FDI determinants: theory and evidence

Theories assuming perfect markets
Differential rates of return

Until the 1960s, FDI was largely assumed to exist as a result of international
differences in rates of return on capital investment, with capital moving
across countries in search of higher rates of return. Although the hypothesis
appeared to be consistent with the pattern of FDI flows recorded in the
1950s (when many US MNEs obtained higher returns from their European
investments), its explanatory power declined a decade later when US investment
in Europe continued to rise in spite of higher rates of return registered
for US domestic investment (Hufbauer, 1975). The implicit assumption of a
single rate of return across industries, and the implication that bilateral FDI
flows between two countries could not occur, also made the hypothesis theoretically

Portfolio diversification

The search for an alternative explanation of FDI soon revolved around the
application of Markowitz and Tobin’s portfolio diversification theory. This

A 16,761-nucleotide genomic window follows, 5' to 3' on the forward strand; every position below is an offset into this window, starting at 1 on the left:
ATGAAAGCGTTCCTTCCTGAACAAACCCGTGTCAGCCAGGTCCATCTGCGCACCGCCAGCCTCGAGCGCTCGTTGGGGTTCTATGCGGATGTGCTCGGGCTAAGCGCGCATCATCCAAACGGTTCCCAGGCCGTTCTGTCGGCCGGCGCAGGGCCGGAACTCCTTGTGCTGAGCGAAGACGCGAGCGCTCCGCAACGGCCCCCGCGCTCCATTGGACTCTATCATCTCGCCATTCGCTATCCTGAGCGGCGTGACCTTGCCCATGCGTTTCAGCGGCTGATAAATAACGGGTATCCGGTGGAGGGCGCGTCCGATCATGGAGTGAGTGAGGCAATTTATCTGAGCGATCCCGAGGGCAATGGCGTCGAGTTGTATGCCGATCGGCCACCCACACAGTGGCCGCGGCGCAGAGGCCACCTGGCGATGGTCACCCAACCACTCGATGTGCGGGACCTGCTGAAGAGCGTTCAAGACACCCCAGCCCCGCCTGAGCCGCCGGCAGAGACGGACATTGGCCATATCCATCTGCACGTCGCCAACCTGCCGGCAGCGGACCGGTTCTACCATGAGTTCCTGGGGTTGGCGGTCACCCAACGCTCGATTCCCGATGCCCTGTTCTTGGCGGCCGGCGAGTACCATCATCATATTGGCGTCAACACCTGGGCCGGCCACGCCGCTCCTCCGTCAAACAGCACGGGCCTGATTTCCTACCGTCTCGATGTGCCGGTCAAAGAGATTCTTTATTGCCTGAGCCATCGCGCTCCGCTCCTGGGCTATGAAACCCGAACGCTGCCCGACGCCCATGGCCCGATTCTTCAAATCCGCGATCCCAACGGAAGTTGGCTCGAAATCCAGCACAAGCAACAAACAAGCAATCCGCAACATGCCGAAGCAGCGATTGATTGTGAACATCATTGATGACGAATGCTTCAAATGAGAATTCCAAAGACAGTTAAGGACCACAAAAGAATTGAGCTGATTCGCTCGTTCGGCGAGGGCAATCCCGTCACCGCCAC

approach contends that in making investment decisions MNEs consider not
only the rate of return but also the risk involved. Since the returns to be earned
in different foreign markets are unlikely to be correlated, the international
diversification of an MNE’s investment portfolio would reduce the overall risk
of the investor. Empirical studies have offered only weak support for this
hypothesis. This is not surprising when one considers the failure of the model
to explain the observed differences between industries’ propensities to invest
overseas, and to account for the fact that many MNEs’ investment portfolios
tend to be clustered in markets with highly correlated expected returns.

Market size

The market size hypothesis, which has its roots in neoclassical investment
theory, focuses on the role of both the absolute size of the host country’s
market and its growth rate. The hypothesis states that the larger the market,
the more efficient the investors’ utilization of resources will be and, consequently,
the greater their potential to lower production costs through the
exploitation of scale economies. In his survey of earlier work on the determinants
of FDI, Agarwal (1980) found the size of the host country’s market
to be one of the most popular factors influencing a country’s propensity to
attract inward investment, and most of the subsequent empirical literature
has provided further support to the market size hypothesis (see, among
others, Tsai, 1994; Billington, 1999; Chakrabarti, 2001).
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